Some thinkers not only impute state-like and non-state-like behavior to nation-states; some have so deceived themselves that they themselves believe that nation-states by and large adhere to supposedly state-like behavior. This gives rise to the idea of a “rogue” state, which is a nation-state that disregards expectations of state-like behavior. The speculation that North Korea has been behind counterfeit “supernotes” embodies an obvious violation of state-like expectations. In contrast, although we may disapprove, we will readily acknowledge that the acquisition of nuclear weapons is consistent with state-like behavior, while counterfeiting the currency of another nation-state is not considered an appropriate state-like behavior.

This account of state-like behavior could be made a little more fine-grained by distinguishing expected behaviors from different classes of nation-states. I cam imagine that some would be greatly offended by the very idea of classes of nation-states, but we all know (or should know, even if we don’t approve) that different standards are applied to different nation-states, and that no one begrudges the nuclear weapons of top-tier nation-states, but for a second tier nation-state it is considered unseemly to pursue nuclear weapons, while a tertiary nation-state that actively pursues a nuclear weapons program can expect to be sternly ostracized in the international community for this behavior. Thus we see that state-like expectations change according to the nation-state in question.

Notwithstanding routine and repeated flaunting of expectations about state-like behavior, there is a clear bias among strategic thinkers to assume not only that nation-states engage in state-like behavior, but even that non-state actors are vaguely state-like and that certain state-like behaviors are to be expected from non-state actors also. This bias of state-like expectations reflects a desire to see the world as one wishes it to be rather than to see it as it is in actual fact. I am going to call this bias the fallacy of state-like expectations. This fallacy is characterized by imagined social consensus in the anarchic international state system. The fallacy of state-like expectations means projecting centralization, hierarchy, and procedural rationality onto all political entities, whether or not the political entity in question is a nation-state.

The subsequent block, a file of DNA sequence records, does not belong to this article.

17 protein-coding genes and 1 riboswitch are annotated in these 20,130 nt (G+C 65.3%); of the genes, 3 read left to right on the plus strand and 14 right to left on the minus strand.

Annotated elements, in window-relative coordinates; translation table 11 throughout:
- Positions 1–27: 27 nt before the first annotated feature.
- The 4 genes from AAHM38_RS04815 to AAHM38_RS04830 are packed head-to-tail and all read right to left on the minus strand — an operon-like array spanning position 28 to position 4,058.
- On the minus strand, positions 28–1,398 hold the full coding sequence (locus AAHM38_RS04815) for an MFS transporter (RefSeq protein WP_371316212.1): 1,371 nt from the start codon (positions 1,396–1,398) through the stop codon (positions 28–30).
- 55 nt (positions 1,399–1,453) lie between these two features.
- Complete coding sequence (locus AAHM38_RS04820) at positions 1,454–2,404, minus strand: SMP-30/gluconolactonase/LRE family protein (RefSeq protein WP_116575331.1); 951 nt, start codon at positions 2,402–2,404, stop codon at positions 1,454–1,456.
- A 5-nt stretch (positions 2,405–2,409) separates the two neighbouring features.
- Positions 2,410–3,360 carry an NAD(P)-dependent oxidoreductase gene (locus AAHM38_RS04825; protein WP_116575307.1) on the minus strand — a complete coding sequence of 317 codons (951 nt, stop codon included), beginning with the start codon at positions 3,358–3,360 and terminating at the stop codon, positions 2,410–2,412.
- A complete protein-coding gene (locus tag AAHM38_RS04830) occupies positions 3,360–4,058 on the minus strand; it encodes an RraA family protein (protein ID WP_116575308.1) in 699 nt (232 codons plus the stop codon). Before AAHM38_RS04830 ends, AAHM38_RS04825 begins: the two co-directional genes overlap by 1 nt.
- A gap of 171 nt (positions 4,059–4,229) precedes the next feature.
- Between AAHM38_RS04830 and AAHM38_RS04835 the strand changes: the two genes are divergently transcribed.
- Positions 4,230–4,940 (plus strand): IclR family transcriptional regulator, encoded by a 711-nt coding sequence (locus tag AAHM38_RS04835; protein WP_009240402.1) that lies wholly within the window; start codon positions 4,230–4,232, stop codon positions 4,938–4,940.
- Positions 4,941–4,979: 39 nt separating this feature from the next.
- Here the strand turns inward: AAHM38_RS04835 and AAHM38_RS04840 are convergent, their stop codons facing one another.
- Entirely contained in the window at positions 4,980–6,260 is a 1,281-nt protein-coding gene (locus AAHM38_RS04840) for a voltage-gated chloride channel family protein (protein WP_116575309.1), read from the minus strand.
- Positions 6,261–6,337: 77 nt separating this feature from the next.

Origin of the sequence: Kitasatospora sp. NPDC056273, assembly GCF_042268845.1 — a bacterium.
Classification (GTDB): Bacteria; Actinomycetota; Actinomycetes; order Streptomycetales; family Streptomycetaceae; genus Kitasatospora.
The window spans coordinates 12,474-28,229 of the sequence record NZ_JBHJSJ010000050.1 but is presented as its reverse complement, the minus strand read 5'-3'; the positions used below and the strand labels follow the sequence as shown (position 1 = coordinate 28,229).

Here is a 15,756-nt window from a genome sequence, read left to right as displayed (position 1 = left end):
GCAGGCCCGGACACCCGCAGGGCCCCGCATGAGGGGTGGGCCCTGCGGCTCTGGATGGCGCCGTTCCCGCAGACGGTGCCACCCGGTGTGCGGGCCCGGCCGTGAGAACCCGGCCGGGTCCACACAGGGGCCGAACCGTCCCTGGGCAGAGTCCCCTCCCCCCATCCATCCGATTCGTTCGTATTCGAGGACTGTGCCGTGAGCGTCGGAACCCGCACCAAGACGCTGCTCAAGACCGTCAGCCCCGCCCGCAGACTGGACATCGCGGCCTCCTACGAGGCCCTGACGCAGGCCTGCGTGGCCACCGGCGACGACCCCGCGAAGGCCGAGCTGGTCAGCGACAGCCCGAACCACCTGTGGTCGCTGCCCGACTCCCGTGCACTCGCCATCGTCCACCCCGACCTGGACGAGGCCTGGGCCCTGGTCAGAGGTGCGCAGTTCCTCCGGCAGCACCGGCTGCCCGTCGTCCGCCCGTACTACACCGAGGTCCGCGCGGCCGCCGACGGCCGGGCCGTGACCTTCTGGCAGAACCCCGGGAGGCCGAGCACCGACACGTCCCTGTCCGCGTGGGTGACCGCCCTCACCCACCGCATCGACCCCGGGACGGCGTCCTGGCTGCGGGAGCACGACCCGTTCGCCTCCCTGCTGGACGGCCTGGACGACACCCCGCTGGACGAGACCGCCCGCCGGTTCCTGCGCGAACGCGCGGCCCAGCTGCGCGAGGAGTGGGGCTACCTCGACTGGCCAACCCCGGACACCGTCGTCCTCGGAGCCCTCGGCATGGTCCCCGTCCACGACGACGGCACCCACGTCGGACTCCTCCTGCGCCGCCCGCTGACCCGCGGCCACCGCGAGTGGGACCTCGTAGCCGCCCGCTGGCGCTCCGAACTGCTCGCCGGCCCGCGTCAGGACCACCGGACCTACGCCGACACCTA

Anyone with a capacity for critical thinking (the latter honored more in the breach than the observance) will not need to be reminded that the fallacy of state-like expectations is a fallacy, since they will know that not all political entities are nation-states, and even among nation-states there is no consensus in terms of state-like expectations. Or, rather, there is more than one consensus, and these expectations change over time.

Westerners are often more than a little shocked when they find themselves confronted with a different conception of the rule of law and the international system than meets with their expectations of state-like behavior, but the almost perfect antithesis of the international nation-state system as I have described it above is to be found with some regularity among nation-states who engage in systematic oppression of their own populations. According to the political conceptions of repressive nation-states — the worst offenders in this regard we would not hesitate to call “rogue states” — the political regime of a given nation-state has carte blanche within its own borders, an absolute Hobbesian freedom via-à-vis its own people, as long as it observes its international obligations and is a good citizen to its neighbors. Under this conception, what happens within the nation-state stays within the nation-state, and these “internal affairs” are sacrosanct.